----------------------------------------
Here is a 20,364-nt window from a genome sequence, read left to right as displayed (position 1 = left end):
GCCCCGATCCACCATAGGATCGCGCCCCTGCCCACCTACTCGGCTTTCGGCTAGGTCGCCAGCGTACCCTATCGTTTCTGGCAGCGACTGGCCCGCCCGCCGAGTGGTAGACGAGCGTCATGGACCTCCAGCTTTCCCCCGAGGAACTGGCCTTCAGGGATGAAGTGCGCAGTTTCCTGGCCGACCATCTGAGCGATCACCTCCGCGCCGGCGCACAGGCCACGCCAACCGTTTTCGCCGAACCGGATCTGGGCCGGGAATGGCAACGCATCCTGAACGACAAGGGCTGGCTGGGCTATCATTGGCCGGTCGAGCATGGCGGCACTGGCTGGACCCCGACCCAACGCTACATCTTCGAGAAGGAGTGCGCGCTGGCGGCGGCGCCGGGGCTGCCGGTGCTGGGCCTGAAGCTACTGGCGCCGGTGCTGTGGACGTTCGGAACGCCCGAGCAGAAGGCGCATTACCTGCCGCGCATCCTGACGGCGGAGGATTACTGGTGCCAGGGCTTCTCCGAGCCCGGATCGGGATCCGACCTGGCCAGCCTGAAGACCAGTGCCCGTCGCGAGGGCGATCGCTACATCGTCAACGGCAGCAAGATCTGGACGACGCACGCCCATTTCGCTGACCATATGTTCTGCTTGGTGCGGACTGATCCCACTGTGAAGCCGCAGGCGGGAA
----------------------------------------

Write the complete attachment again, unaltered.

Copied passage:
Here is a 20,364-nt window from a genome sequence, read left to right as displayed (position 1 = left end):
GCCCCGATCCACCATAGGATCGCGCCCCTGCCCACCTACTCGGCTTTCGGCTAGGTCGCCAGCGTACCCTATCGTTTCTGGCAGCGACTGGCCCGCCCGCCGAGTGGTAGACGAGCGTCATGGACCTCCAGCTTTCCCCCGAGGAACTGGCCTTCAGGGATGAAGTGCGCAGTTTCCTGGCCGACCATCTGAGCGATCACCTCCGCGCCGGCGCACAGGCCACGCCAACCGTTTTCGCCGAACCGGATCTGGGCCGGGAATGGCAACGCATCCTGAACGACAAGGGCTGGCTGGGCTATCATTGGCCGGTCGAGCATGGCGGCACTGGCTGGACCCCGACCCAACGCTACATCTTCGAGAAGGAGTGCGCGCTGGCGGCGGCGCCGGGGCTGCCGGTGCTGGGCCTGAAGCTACTGGCGCCGGTGCTGTGGACGTTCGGAACGCCCGAGCAGAAGGCGCATTACCTGCCGCGCATCCTGACGGCGGAGGATTACTGGTGCCAGGGCTTCTCCGAGCCCGGATCGGGATCCGACCTGGCCAGCCTGAAGACCAGTGCCCGTCGCGAGGGCGATCGCTACATCGTCAACGGCAGCAAGATCTGGACGACGCACGCCCATTTCGCTGACCATATGTTCTGCTTGGTGCGGACTGATCCCACTGTGAAGCCGCAGGCGGGAA